Are there any mothers among us who don’t watch their daughters mature without hoping they’ll be pretty? Our society worships female beauty; we’re obsessed with it. We greet every little girl with, if not, “Aren’t you pretty!” then, at least, “What pretty hair/eyes/whatever,” a backhanded compliment we understand soon enough. There’s no way around it: if you’re female, you’re doomed to be judged—and made vulnerable—by your looks.

We take this for granted; certainly my mother did. She was a Macy’s executive who never set foot in the kitchen: a model of the liberated woman in the Mad Men era. But even so, when Ruth Bader Ginsberg was confirmed as the second female Supreme Court Justice and the first Jewish one, we had the following exchange:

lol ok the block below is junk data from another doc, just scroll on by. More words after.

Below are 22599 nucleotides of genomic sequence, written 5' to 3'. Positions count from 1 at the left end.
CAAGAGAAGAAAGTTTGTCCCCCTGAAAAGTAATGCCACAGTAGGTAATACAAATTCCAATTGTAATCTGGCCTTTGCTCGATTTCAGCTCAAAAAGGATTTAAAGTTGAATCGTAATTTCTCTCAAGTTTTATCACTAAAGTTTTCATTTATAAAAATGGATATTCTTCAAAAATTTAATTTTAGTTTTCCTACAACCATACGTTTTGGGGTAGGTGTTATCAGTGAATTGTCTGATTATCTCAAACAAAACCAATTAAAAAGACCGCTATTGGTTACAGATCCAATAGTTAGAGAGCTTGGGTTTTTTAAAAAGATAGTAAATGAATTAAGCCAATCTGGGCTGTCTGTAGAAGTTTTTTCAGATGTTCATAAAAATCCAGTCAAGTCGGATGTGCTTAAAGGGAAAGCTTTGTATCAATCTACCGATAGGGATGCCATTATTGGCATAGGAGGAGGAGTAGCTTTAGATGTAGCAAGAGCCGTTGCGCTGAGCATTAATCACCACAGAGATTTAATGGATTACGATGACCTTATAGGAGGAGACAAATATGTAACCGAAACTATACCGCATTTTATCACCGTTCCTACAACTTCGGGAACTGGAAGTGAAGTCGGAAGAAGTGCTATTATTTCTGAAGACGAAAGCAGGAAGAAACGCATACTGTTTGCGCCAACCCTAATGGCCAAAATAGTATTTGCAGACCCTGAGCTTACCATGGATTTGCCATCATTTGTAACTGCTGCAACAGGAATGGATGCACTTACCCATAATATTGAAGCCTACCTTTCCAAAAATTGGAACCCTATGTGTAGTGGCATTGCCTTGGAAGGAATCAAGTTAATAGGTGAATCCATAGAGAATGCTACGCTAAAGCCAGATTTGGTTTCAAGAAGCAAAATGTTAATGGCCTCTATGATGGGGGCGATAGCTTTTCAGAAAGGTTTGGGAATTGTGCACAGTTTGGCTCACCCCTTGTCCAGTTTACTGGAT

me: Isn’t it wonderful about Ginsberg!

my mother: Yes, but what a meiskeit (Yiddish for an ugly person)!

me: What? She looks fine! And is Scalia so good-looking?

my mother: Who cares what he looks like?

I was shocked, but in fact what my mother said was true, and, sadly, 25 years later, despite all the advances of feminism, it still is: we don’t care how powerful, successful men look, only their female counterparts. As a result, no matter our accomplishments, we continue to torment ourselves over perceived flaws and support a multi-billion dollar cosmetics industry that coasts on false promises. Few of us can look in the mirror without angst.